these fleas started out on the
the road she would make a
flounce heavy enough to have
hurdled a whole drove of night
mares. Then she would get up
and hammer that flea with the
heel of her shoe and the flredog
'till she waked up the baby and
set him to squalling, and some
how I never could sleep mighty
sound under such circumstan
ces. I right then and there
made up my mind that that sow
should be sent off to herself.
Well, I was going on to say, I
ttood down there and called and
all of them did not come, so I
walked ovar to Jones' to see if
any of them wero in his field.
I got to the gate and hollowed.
Afr. Jmie en me fa lh An ,w1
tnll tno t n, .a ir. r i.s.
U.i ,x , a. a.
. iiimigiiu uesi lO say some-
umig ior tear ins dog might
t r 1 -1 m t
bite. He said, don't mention
that dog, he has had mv famllv
and plantation in an uproar for VsTf 'VTU , r;r,luon,
Httt l,..i,,f l.inn1 vt,,c (JomVn Medical Discovery,
vl?! i Siv J , n , ' N? ml IJttttlc IMwIer (Niui..l
Aud 1 liam t SBid the 1,ke lu a11 lkajrt prepared by the Herb Co.
my born dajs. I noticed all ot
them had cloths about their
heads and some moved around
with a difficulty. Well, be seat
ed, and I'll tell you what has
happened. I sat down. Says
T.. . 41. I
"u", u aeu mai uuy over
there, pointing to hi, youngest
sun u,ii uiti.wji ui ju Liiu corner
between the fire-olace and his
ma. I noticed two or three big
bump knots on his forehead
He will be the ruin of me yet.
He brought more calamity on
this household than 1 ever wit
nessed in all my life. Ah I was
plowing lonsr side the ditch, Jim
was shrubbintr with the hoe at
the other end. lherewasabig
hornet t nest in a little sweet
gum in the brier patch at the
head of the ditch. The boys
had trained the dogs to bring
any thil back l '"! wlldl yOU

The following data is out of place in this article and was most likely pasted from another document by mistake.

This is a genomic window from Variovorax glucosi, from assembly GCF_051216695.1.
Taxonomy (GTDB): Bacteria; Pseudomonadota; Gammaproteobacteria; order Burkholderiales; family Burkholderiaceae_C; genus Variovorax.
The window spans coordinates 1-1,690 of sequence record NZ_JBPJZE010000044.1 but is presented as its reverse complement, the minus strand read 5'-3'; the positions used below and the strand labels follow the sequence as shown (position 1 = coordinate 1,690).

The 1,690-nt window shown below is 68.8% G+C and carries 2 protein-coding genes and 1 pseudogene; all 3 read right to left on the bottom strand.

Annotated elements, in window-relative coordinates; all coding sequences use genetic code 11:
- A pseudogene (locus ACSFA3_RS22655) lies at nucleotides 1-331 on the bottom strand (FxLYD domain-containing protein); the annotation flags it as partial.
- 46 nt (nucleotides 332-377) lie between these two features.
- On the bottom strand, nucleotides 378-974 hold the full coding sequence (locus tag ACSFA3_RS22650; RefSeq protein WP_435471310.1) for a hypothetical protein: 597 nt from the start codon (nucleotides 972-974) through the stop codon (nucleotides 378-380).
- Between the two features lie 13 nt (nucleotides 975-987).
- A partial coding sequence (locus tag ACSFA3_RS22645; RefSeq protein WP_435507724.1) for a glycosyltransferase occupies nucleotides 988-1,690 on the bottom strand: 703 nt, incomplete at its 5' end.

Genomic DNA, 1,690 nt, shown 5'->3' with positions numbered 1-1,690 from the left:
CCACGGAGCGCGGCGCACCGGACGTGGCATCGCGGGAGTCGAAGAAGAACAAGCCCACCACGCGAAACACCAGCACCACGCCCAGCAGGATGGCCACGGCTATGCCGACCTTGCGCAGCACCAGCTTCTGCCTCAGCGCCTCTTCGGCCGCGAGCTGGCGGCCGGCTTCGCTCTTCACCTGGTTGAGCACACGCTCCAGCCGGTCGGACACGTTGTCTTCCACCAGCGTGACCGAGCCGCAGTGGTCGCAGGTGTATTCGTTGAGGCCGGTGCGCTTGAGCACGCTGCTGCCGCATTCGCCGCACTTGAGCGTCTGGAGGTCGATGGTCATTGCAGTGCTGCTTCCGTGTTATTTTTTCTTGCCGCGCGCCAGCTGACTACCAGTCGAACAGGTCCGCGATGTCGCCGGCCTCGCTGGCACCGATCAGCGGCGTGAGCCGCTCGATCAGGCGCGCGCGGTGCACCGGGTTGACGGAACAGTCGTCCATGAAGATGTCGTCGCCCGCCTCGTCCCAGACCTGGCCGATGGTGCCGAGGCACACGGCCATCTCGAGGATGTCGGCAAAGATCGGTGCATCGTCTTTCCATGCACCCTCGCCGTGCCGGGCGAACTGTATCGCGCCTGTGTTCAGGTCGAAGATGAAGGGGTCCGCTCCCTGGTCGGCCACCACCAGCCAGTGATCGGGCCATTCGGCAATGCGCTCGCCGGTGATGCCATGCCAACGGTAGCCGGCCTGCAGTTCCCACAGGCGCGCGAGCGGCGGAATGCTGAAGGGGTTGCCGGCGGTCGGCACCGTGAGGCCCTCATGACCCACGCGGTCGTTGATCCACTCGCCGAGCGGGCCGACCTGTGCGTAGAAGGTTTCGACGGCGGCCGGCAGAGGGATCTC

WOuli throw it out. Jim picked
up HtiC?' I0,".11.?1 J,
No sooner the dog made a spring
for the stick. I think every
hornet followed that stick to
.ril A , .
thegrouno. The dog grabbed
lhe. stick and the hornets grab aiIlonj, Uie Jlt;jrM of ju.-U-aTew, an
bed the dog. They applied the undivided half intenwt ia the fol
business end p.etty vigorously, lowing tract of lard, t-Ituate Iu
the dnir veined and lit out for 'Dismal township, adjoining the land
Jim and he saw what wis up, so
i . -. i , , , .
he bawled and struck out for
the house. Pretty snoi; the d g
pas.d Jim, left a lew of Jib
hornets to attend to him. Jim
yelled, I thought the house was
T ' . , , , '
1 r"n, m tou- ",J and hiyr
not diawn a real long b ealh
yet. Well, -ir, ilii tdo; jumped!
over the back fence, sun in the
backdoor, i;.s.d through the
.sitting room where the old lady
was sewing, iedi a few ot his
hornets to attend to bo.-. She
liked to have stifled herself t
death with the bottle f harls
hoin, pouring it on eve y t'ine
one would pop her. That dog
went on to the k'tchin, :ua
through old aunt Dinah's feet,
left a few of his hornets to at
tend to her She flounced, turn
ed over the boiling kettle on
the cat. lie ripoed, raved and
snorted, and plunged himself
through a window-pane out iu
the flower pit.
It got too hot for the old wo
man and aunt Dinah and they
made for theyaid. They met
at the door. My wife said what
is the matter ? Dina was look
ing for hornets. My wife
thought Dinah was crazy. Rut
they did not wait to get each